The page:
AVENGERS #83

(December 1970 issue, on the shelves in September)

“Come on in—the revolution’s fine!”

Writer: Roy Thomas

Artist: John Buscema

Inker: Tom Palmer

A Retro-Review by Bob Reyer (as if  it’s 1970, and he’s 14–get out your lava lamps!)

Man, this hasn’t been such a groovy year for comics, what with Jack “The King” Kirby just now leaving Marvel for the Distinguished Competition, and the X-Men saying “Adios”, both of which really bummed me out. Lately though, I am getting some positive waves from that crazy Conan mag, and then there’s that Inhumans/Black Widow double-header book–I’m really digging her new “Emma Peel” costume!

The comic I really got behind this week is the newest Avengers, #83 by the counting, which is worth every penny of that new 15-cent price. (It’s been a year, and I still can’t get over that increase from 12 to 15 cents. What’s next; a full quarter?!?) First, you gotta groove on the cover by Big John Buscema, Tom Palmer and Morrie Kuramoto. It’s The Avengers, but they’ve been laid low, and not by a bunch of super-villains, but by their own female team-mates, plus some new super-lady calling herself The Valkyrie. Isn’t that just too cool?  Y’know, I never knew that the Wasp, the Widow and Wanda could be such powerful women, although I always figured that Medusa could take care of business in a fight; after all, she’s a queen, right?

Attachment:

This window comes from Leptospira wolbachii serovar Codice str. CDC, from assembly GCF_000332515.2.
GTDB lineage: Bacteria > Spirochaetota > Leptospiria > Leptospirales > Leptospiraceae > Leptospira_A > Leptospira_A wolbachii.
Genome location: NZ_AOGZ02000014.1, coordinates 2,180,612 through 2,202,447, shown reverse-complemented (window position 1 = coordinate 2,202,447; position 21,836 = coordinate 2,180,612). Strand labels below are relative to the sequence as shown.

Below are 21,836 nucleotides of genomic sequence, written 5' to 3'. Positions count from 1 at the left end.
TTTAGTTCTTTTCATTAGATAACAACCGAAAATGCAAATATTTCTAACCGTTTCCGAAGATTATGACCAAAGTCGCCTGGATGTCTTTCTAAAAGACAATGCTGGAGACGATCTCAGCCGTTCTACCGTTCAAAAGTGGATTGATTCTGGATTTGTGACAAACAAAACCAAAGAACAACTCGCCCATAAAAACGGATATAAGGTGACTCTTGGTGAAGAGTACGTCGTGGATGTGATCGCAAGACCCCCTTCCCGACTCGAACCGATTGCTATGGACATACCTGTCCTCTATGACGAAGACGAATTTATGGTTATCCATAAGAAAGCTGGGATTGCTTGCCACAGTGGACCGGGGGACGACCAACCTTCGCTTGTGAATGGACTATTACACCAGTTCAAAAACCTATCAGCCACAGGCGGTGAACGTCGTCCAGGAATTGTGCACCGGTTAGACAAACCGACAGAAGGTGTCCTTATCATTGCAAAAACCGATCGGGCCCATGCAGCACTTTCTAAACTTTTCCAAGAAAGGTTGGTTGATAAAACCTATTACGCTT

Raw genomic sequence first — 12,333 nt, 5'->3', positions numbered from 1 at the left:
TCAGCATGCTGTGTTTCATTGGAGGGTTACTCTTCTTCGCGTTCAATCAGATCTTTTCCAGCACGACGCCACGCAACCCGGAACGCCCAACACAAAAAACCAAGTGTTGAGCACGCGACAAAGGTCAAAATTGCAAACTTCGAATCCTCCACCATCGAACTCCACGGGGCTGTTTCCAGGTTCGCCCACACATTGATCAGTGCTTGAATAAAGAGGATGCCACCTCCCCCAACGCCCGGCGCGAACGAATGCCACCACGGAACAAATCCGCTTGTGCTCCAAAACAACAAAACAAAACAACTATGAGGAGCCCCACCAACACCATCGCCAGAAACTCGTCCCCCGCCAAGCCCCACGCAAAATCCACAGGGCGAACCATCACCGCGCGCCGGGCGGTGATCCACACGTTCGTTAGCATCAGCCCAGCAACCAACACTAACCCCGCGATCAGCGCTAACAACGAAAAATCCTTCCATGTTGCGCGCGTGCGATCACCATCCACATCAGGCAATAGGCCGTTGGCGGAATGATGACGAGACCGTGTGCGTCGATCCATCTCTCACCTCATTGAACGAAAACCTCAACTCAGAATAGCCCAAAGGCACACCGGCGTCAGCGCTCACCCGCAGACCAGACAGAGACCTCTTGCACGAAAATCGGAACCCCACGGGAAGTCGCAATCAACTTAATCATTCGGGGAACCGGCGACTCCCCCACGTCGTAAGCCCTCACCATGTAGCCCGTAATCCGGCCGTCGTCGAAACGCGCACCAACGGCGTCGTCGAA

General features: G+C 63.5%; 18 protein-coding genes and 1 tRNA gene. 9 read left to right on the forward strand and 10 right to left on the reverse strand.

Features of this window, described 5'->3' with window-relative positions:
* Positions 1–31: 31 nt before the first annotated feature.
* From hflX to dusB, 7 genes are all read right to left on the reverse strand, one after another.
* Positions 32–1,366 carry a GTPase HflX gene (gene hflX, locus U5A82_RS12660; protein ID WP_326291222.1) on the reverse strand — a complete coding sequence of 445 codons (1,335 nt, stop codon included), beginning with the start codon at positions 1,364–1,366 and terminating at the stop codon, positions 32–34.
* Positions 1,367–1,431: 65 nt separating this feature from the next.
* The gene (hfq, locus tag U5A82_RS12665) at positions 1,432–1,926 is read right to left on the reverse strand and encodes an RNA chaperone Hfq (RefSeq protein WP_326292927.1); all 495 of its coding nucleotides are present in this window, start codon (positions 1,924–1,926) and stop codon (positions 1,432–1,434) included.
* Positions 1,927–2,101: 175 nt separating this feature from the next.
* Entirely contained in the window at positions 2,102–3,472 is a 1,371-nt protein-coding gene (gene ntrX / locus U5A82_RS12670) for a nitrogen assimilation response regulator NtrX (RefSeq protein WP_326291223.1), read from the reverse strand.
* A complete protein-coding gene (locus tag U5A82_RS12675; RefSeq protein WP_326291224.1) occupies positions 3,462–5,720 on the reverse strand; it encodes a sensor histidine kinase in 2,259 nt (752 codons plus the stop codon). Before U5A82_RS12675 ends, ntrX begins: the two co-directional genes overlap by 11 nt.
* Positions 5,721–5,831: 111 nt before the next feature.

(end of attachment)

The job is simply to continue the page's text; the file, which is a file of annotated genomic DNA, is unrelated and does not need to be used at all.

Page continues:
The story, by Rascally Roy Thomas, Stan the Man’s  heir on this far-out book, goes like this: The Wasp, back from a mission, drops in to chill out at Avengers Mansion, and finds the foxy ladies named above gathered at the round table. Val lays down how the male heroes hog the spotlight, and tells the girls that her own origin is due to some glory-hound male fellow-scientist putting her down–”If I need a secretary, I shall contact you.” To prove she’s up to it, she over-works herself into exhaustion and collapses, taking a whiff of some weird, smoking vial of chemicals. When she wakes up, she’s super-empowered, and ’cause it’s comics, she renames herself The Valkyrie and puts it out there: “Male chauvinist pigs–beware!!”

Val gets the girls to grudgingly admit that the guy heroes are holding them back, and they decide to join her in a new group, The Liberators. (No way, right–something’s rotten in the state of Denmark!) Their first mission: to lay a radical beat-down on the male Avengers for their oppressive ways!  This new team heads out on Valkyrie’s flying horse-and-chariot to confront the Avengers (in this case Vision, Black Panther, Quicksilver and Clint Barton, the new Goliath)who are up at the Rutland Halloween Parade, trying to prevent the kidnapping of a scientist named Prof. Erwin, and wouldn’t you know, he’s the same loser that Val’s all ticked off at!

At the parade, the Masters of Evil (Klaw, Melter, Whirlwind, Radioactive Man) are there, too! (It’s like one of those new comic book conventions they’re starting to throw!) It turns out, that just like the rest,  they’re looking for this same scientist from Miskatonic U, which if you’ve read any Lovecraft, you know is a place to avoid.  (Love reading about it in those new PB’s though!) In an upset, the Avengers lose to the bad guys, but the ladies of the Liberators save their bacon by trouncing the Masters, but in a crazy turn, they next take on the Avengers in a boss sequence by John Buscema (who was born to draw this book!), knock them silly, and make them “damsels in distress” for a change!